Starring Rodney Mara, Daniel Craig.
Directed by David Fincher
‘What is hidden in snow, comes forth in the thaw’ – Swedish Proverb
Once upon a time I was a student. Coming from a University background of endless research and investigation, mind numbing figure checking and research, you’d think I would find nothing more enjoyable than settling down to ‘The girl with the dragon tattoo.’ Well, one of the great things I discovered about film review is the fact that you are reviewing a piece of work, start to finish, in its own right. Therefore, when approaching ‘The Girl with the Dragon Tattoo’, my background made it difficult to ignore the fascinating story behind ‘The Girl’ series, including Steig Larsson’s own life story of revolutionary communism and suspicious death. In his life of investigative journalism and research into right-wing politics, Larsson stepped on many toes, making his story almost as intriguing as that of the characters he created. Another area which was tough to avoid, was the comparison between the 2009 Swedish language version of the same name and the 2011 Hollywood movie. Thankfully however, this temptation was well avoided, and with no preconceived ideas in my head of either book or film, (but with a slight hope the film might contain an actual dragon) I sat down at my local Cineplex and settled in.
‘The Girl with the Dragon Tattoo’ is the first of three movies planned by Columbia Pictures based on Larsson’s ‘Millennium’ Trilogy. It has sold tonnes and is quickly becoming the most reserved book in local libraries from here to Helsinki. The story begins in Stockholm, Sweden with the disgraced journalist and co-owner of Millennium magazine, Mikael Blomkvist (Daniel Craig) losing a libel battle against a billionaire industrialist Hans-Erik Wennerstrom over a report claiming to expose Wennerstrom’s gangster past. Meanwhile, Lisabeth Salander (Rooney Mara) is introduced as a lone, rebellious and reticent twenty something with a broken childhood and talent for computer hacking and private investigation. Blomkvist decides to escape his disgrace by taking up an offer of a rich industrialist Henrik Vanger (Christopher Plummer) to investigate a 40-year-old murder mystery of Vanger’s granddaughter Harriet. The movie unfolds between the small Vanger owned Island, where the dysfunctional and colourful family now live and are under secret investigation by Blomkvist, and Stokholm where Lisabeth’s story is unfolding. Eventually, Lisabeth and Blomkvist’s paths cross when Blomkvist finds out she was used by Vanger to hack into his own computer system as a background check, a trait which he utilises by hiring Lisabeth to investigate the Vanger family mystery.
‘The Girl with the Dragon Tattoo’ (which sadly has no real dragons) is a complicated film. Classified as a ‘Crime, Mystery, Drama’, it certainly can be a mystery at times as to how members of the audience like myself, with no prior knowledge of the story, is to comprehend all the twists and turns which unfold throughout the two hours and thirty minutes. I agree the book obviously needed to be crammed into a realistic time frame, but the film tries to cover too many plots and stories without adequately tying them up by the end of the film which is already over lengthy and plot heavy. The mix of accents is baffling, while Craig maintaining his Cheshire vocal charm, the other mix of Swedish and non-Swedish actors create a strange tonal soup which can be slightly distracting at times. Also, not to plot spoil, (which I am clearly about to) but the casting of Stellan Skarsgard (‘Good Will Hunting’, ‘Thor’ and yes, ‘Mamma Mia’) as an apparently random Vanger uncle in a film about a family murder mystery, brought an immediate raised eyebrow as to who the possible culprit may be. Despite these issues, the movie is a very well-directed and decent visual piece, with Fincher managing to hold onto a Swedish feel of the film (apart from the accent issues), and, during the later scenes shot on the Vanger owned island, he certainly manages to induce the feeling of isolation and tension which is prevalent amongst the characters.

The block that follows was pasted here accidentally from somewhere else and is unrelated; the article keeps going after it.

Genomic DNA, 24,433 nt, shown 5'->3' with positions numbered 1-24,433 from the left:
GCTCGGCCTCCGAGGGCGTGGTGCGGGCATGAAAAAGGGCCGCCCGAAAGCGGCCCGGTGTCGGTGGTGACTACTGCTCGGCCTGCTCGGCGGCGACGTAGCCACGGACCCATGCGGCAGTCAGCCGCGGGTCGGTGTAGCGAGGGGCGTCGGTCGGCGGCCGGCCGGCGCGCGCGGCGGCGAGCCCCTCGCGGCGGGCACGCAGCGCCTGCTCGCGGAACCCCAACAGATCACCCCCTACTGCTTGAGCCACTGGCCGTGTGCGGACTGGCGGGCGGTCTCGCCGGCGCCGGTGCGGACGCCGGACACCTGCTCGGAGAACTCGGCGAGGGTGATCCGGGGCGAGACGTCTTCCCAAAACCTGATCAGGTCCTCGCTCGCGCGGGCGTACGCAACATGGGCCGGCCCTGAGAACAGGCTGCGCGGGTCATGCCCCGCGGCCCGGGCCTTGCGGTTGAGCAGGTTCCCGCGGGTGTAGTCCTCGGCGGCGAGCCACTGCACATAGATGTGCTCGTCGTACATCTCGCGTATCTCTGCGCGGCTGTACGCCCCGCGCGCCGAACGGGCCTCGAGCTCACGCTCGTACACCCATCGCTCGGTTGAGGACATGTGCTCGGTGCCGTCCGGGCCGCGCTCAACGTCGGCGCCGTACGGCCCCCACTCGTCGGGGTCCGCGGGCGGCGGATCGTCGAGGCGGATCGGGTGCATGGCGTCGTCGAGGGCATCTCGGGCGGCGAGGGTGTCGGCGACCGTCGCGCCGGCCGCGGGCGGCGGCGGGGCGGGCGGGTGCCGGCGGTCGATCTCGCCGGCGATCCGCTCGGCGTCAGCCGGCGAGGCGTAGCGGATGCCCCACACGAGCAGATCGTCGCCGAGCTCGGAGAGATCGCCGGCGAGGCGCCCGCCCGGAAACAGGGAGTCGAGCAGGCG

If you enjoy a ‘Crime, Mystery, Drama’ and have little plans for three hours of your night, then ‘The Girl with the Dragon Tattoo’ is certainly a must see. I however, felt like I was stepping into yet another movie franchise which I simply do not have the energy or the interest for. A fine one-off movie sure, but don’t expect to be able to talk about it amongst friends without being told in detail where the movie falls down in comparison to the novel and how you should go off and read the trilogy before showing your face in that part of town again. With the original Swedish adaptation only two years old, the question may be raised of is this new American speaking version really necessary? Or is it simply another example of how foreign speaking films must be remade simply to suit a mainstream audience? That is certainly a crime, mystery, and drama which is probably worth investigating a bit further.
By Matthew P Collins